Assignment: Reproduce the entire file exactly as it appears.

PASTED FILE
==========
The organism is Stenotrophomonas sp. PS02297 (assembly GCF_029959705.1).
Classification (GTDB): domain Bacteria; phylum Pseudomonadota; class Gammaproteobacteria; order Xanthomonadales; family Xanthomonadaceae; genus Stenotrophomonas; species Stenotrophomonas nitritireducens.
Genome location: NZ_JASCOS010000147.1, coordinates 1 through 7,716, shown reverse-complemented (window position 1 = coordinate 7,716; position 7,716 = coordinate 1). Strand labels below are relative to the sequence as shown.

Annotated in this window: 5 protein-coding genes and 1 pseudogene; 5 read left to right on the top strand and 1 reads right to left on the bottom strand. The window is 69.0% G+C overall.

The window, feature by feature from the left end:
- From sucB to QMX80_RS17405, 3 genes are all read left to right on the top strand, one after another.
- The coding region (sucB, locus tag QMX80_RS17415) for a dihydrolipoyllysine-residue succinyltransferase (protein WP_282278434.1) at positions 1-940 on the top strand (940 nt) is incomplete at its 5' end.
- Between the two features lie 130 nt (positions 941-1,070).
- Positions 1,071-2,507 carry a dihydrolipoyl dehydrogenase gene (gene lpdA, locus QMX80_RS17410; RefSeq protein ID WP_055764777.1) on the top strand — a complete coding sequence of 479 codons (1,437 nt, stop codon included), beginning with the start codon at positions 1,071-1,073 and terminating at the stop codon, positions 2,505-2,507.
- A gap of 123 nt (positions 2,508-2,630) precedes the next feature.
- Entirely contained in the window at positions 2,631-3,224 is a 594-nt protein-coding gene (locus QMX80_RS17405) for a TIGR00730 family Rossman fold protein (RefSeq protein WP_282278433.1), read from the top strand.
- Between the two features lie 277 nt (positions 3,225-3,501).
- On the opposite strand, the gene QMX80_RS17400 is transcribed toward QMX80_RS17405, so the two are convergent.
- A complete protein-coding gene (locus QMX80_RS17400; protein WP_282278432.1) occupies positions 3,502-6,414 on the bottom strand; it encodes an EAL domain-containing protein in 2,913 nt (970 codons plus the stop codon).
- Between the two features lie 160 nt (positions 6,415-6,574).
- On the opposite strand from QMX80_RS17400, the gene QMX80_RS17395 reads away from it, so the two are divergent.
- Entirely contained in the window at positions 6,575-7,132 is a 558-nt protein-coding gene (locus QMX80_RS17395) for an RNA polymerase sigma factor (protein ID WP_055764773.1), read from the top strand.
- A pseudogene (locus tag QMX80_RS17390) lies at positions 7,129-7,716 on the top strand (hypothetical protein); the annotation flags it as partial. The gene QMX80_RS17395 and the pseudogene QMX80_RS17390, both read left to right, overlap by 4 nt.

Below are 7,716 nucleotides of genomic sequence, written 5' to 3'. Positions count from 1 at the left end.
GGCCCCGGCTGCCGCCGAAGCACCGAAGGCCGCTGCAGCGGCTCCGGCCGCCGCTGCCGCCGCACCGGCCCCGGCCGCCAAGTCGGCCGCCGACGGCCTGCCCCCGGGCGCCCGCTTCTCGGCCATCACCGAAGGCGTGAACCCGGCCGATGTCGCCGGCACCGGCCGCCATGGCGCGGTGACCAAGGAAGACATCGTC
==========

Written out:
The organism is Stenotrophomonas sp. PS02297 (assembly GCF_029959705.1).
Classification (GTDB): domain Bacteria; phylum Pseudomonadota; class Gammaproteobacteria; order Xanthomonadales; family Xanthomonadaceae; genus Stenotrophomonas; species Stenotrophomonas nitritireducens.
Genome location: NZ_JASCOS010000147.1, coordinates 1 through 7,716, shown reverse-complemented (window position 1 = coordinate 7,716; position 7,716 = coordinate 1). Strand labels below are relative to the sequence as shown.

Annotated in this window: 5 protein-coding genes and 1 pseudogene; 5 read left to right on the top strand and 1 reads right to left on the bottom strand. The window is 69.0% G+C overall.

The window, feature by feature from the left end:
- From sucB to QMX80_RS17405, 3 genes are all read left to right on the top strand, one after another.
- The coding region (sucB, locus tag QMX80_RS17415) for a dihydrolipoyllysine-residue succinyltransferase (protein WP_282278434.1) at positions 1-940 on the top strand (940 nt) is incomplete at its 5' end.
- Between the two features lie 130 nt (positions 941-1,070).
- Positions 1,071-2,507 carry a dihydrolipoyl dehydrogenase gene (gene lpdA, locus QMX80_RS17410; RefSeq protein ID WP_055764777.1) on the top strand — a complete coding sequence of 479 codons (1,437 nt, stop codon included), beginning with the start codon at positions 1,071-1,073 and terminating at the stop codon, positions 2,505-2,507.
- A gap of 123 nt (positions 2,508-2,630) precedes the next feature.
- Entirely contained in the window at positions 2,631-3,224 is a 594-nt protein-coding gene (locus QMX80_RS17405) for a TIGR00730 family Rossman fold protein (RefSeq protein WP_282278433.1), read from the top strand.
- Between the two features lie 277 nt (positions 3,225-3,501).
- On the opposite strand, the gene QMX80_RS17400 is transcribed toward QMX80_RS17405, so the two are convergent.
- A complete protein-coding gene (locus QMX80_RS17400; protein WP_282278432.1) occupies positions 3,502-6,414 on the bottom strand; it encodes an EAL domain-containing protein in 2,913 nt (970 codons plus the stop codon).
- Between the two features lie 160 nt (positions 6,415-6,574).
- On the opposite strand from QMX80_RS17400, the gene QMX80_RS17395 reads away from it, so the two are divergent.
- Entirely contained in the window at positions 6,575-7,132 is a 558-nt protein-coding gene (locus QMX80_RS17395) for an RNA polymerase sigma factor (protein ID WP_055764773.1), read from the top strand.
- A pseudogene (locus tag QMX80_RS17390) lies at positions 7,129-7,716 on the top strand (hypothetical protein); the annotation flags it as partial. The gene QMX80_RS17395 and the pseudogene QMX80_RS17390, both read left to right, overlap by 4 nt.

Below are 7,716 nucleotides of genomic sequence, written 5' to 3'. Positions count from 1 at the left end.
GGCCCCGGCTGCCGCCGAAGCACCGAAGGCCGCTGCAGCGGCTCCGGCCGCCGCTGCCGCCGCACCGGCCCCGGCCGCCAAGTCGGCCGCCGACGGCCTGCCCCCGGGCGCCCGCTTCTCGGCCATCACCGAAGGCGTGAACCCGGCCGATGTCGCCGGCACCGGCCGCCATGGCGCGGTGACCAAGGAAGACATCGTC